Sue Grafton was on the phone from Santa Barbara, discussing the evolving readership of her “Alphabet Mysteries” series starring P.I. Kinsey Millhone, a franchise that debuted with “A Is for Alibi” in 1982.
“I’m getting more male readers because I say to guys, ‘This isn’t about mascara and panty hose, it’s about kicking serious ass.’ They go along with that.”
Grafton’s latest entry is “X,” on sale Aug. 25 and destined to land on all the nation’s best-seller lists (Putnam, $29, 416 pages), a recurring feat for the series titles. In “X,” Kinsey must find a serial killer before he finds her.
Grafton, 75, and her husband, philosophy professor Steven Humphrey, divide their time between homes in Louisville, Ky., where she was born and raised, and a 2-acre ranch near Santa Barbara, the coastal city that models for Kinsey’s fictional hometown of Santa Teresa. Grafton chose the town’s name to honor “hard-boiled crime” novelist Ross Macdonald, who coined it in a novel in 1949.
Grafton walks 7 miles a day and loves to entertain friends. Unlike many award-winning A-list authors, she is comfortable under the radar. “One thing I work on is staying detached from any recognition or celebrity,” she said. “It’s not interesting to me and doesn’t help me write the books.”
Q: All your “Alphabet” titles have an “… Is for ...” in them, such as “E Is for Evidence” and “G Is for Gumshoe.” What is “X” for?
A: I couldn’t come up with the “...Is for...” for this one, so I decided since I made up the rule, I could break it.
Q: “X” returns to a form you haven’t used in a while, with the story told strictly from Kinsey’s point of view.
A: I did two points of view in “T Is for Trespass” and multiple points of view for “U,” “V” and “W.” Then one of my readers suggested, “Why don’t you go back to Kinsey’s point of view?” I thought it could be fun, but it was such a nightmare. It was so restrictive, and I felt like all the good action was taking place off-camera. I don’t know what I’ll do when I get to “Y.”
Q: You published two novels and wrote TV-movie screenplays for 15 years before finding Kinsey. It seems counterintuitive that you flatly refuse to allow the character to segue to a movie or TV series.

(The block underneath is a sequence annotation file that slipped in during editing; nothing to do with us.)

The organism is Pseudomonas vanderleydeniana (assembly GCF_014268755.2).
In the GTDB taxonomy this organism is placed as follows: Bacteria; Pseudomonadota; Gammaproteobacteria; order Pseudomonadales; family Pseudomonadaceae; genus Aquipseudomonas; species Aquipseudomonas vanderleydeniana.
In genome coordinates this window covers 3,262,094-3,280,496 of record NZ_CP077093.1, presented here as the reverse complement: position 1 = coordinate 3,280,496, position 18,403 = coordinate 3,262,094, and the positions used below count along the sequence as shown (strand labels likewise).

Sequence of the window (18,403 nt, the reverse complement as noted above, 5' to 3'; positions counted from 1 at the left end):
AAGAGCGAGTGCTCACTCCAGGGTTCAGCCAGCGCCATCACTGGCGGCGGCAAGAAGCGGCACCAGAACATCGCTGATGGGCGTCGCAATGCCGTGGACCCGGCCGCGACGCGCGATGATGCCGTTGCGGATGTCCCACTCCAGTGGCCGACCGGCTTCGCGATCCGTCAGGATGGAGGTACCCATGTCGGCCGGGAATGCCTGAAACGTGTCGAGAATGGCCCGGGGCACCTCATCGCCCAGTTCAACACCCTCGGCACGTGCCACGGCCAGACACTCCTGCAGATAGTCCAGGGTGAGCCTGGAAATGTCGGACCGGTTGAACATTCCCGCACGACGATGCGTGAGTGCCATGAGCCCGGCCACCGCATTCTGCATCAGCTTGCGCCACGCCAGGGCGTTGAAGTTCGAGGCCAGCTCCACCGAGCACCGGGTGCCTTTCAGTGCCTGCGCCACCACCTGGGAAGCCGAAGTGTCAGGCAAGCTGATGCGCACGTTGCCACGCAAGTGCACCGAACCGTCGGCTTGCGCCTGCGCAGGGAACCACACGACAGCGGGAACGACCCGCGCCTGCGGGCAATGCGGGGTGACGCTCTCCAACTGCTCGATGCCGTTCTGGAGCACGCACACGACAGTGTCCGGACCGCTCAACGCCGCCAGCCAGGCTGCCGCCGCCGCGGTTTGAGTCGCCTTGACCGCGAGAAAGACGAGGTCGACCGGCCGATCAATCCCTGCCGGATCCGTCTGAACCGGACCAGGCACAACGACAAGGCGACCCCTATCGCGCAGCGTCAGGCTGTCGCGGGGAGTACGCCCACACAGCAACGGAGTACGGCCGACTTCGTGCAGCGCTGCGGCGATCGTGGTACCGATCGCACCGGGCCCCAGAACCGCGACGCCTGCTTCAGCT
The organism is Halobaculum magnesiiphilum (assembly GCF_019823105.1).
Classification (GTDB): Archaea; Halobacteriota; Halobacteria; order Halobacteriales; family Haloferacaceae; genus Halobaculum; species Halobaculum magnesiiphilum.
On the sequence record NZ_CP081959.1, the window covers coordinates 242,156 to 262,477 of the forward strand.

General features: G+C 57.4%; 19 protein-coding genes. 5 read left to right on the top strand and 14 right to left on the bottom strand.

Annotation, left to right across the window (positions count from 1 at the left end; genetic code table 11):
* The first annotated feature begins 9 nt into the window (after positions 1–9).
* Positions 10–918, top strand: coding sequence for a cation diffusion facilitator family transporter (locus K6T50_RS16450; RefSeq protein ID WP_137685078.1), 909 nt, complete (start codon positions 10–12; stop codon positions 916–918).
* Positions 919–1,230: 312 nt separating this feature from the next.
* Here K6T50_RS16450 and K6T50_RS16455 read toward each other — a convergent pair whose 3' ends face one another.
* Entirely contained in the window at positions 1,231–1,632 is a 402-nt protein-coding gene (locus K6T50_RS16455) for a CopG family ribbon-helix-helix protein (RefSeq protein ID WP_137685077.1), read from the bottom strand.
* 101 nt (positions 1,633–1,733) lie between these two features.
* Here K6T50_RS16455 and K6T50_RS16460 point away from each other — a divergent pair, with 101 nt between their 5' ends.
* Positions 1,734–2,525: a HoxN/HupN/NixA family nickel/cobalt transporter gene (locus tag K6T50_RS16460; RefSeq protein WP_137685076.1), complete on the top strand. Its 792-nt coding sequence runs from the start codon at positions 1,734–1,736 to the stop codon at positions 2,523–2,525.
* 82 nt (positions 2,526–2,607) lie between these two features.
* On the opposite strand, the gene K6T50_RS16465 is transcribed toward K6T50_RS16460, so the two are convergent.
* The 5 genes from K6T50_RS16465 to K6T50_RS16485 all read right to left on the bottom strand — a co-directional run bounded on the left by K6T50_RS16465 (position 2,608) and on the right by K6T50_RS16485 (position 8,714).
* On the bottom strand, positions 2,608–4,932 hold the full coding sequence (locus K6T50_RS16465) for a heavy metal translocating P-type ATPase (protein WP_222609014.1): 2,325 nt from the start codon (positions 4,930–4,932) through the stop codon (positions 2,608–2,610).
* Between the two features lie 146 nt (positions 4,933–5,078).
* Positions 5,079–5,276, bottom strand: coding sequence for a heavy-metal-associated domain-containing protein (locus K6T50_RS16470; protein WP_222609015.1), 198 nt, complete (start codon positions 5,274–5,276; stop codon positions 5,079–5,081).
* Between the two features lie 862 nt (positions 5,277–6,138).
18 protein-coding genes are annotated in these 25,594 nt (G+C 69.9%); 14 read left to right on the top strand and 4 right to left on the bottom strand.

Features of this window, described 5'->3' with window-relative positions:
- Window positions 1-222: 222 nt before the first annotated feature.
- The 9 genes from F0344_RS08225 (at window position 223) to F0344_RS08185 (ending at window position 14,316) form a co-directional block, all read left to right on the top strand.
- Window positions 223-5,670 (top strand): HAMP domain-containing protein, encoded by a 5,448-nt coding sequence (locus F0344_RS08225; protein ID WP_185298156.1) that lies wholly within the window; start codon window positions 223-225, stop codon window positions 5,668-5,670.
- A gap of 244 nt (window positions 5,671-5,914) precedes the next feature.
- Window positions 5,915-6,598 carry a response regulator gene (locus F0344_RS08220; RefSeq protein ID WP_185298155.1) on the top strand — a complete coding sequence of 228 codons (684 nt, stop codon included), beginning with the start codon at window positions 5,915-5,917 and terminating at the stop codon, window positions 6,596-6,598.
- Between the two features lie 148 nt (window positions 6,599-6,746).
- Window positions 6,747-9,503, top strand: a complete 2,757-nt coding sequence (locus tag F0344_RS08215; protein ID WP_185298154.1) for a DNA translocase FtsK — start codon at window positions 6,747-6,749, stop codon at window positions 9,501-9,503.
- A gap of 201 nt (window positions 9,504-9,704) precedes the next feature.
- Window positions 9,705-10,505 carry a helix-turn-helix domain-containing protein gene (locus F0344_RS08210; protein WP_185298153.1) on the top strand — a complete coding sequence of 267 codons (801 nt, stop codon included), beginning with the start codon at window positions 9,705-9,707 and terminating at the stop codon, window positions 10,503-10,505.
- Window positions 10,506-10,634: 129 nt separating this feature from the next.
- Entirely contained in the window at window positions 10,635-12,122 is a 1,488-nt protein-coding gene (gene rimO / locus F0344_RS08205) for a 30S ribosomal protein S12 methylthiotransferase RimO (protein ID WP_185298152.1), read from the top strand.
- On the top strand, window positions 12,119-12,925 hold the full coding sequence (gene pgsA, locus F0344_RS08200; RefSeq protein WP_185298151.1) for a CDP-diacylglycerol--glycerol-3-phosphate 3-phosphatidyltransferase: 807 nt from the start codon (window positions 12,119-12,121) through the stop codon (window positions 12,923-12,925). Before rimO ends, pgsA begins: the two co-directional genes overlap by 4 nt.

A: Having devoted 33 years to the “Alphabet Mysteries,” with another four or five in my future, I’m not going to turn over my life’s work (to Hollywood). They would absolutely ruin it, and it would become a victim of the Hollywood Formula. The minute $1 changed hands, I would lose all my power. Writers do not have “creative control.”
Q: You and Kinsey are conjoined.
A: She does run my life and is the channel for my dark side. She can know only what I know, so I have to gather information so she can toss off lines knowingly. Because of her, I learned to shoot and I own a handgun, but I don’t know where it is. I’ve taken women’s self-defense courses and criminal-law classes because of her.
Q: Kinsey is the antithesis of fashion and domesticity.
A: Kinsey has cereal for breakfast and fast food for dinner. I am much more domestic than she is, though we do have a personal chef, Liz, who makes life so easy. We hired her when I was working on “I Is For Innocent,” and I remember the first day she came to work. I could smell dinner cooking, and it was like having a mother – only a good one. Mine was an alcoholic.
Q: You’ve said you created the series during a three-year divorce and custody battle with your second husband, when you would fantasize about ways to murder him.
A: I couldn’t afford a good attorney, and I didn’t know how to fight, so my only option was to lie in bed at night and think of ways to kill the (man). The only reason I’m sitting here today, alive and well, is because he was too cheap to pay a hit man. That was his theory about what to do with me. It’s been 35 years, we have children in common and see each other occasionally. I’m not mad at him anymore. That’s what medication is for.
Q: Why are the “Alphabet” stories set in the 1980s?
A: When I started the series, I thought if I had Kinsey age one year for every book, she would become a little old lady hiding behind bushes and whacking guys with her pocketbook. So I age her one year for every 21/2 books. Now she’s 38 and the series will end in the narrative year 1990 (in “Z Is for Zero” in 2019), when she turns 40. It’s a nice way for her to exit. Right now she’s a captive in a time capsule in 1989. Her lack of computers and the Internet keeps her grounded and caught up in old-fashioned research, which is a blessing for me, because I’m computer illiterate.
Q: What will happen when the curtain comes down?
A: I don’t know, but I’m very happy I only have “Y” and “Z” to go. My life has been so structured by the series that I want to see what happens on the day I don’t have to get up and do it. The notion of the freedom to decide seems like a gift I have earned. If I continue to write about Ms. Millhone, I’ll do stand-alones (not a series). That way I’ll always have the option to bow out gracefully.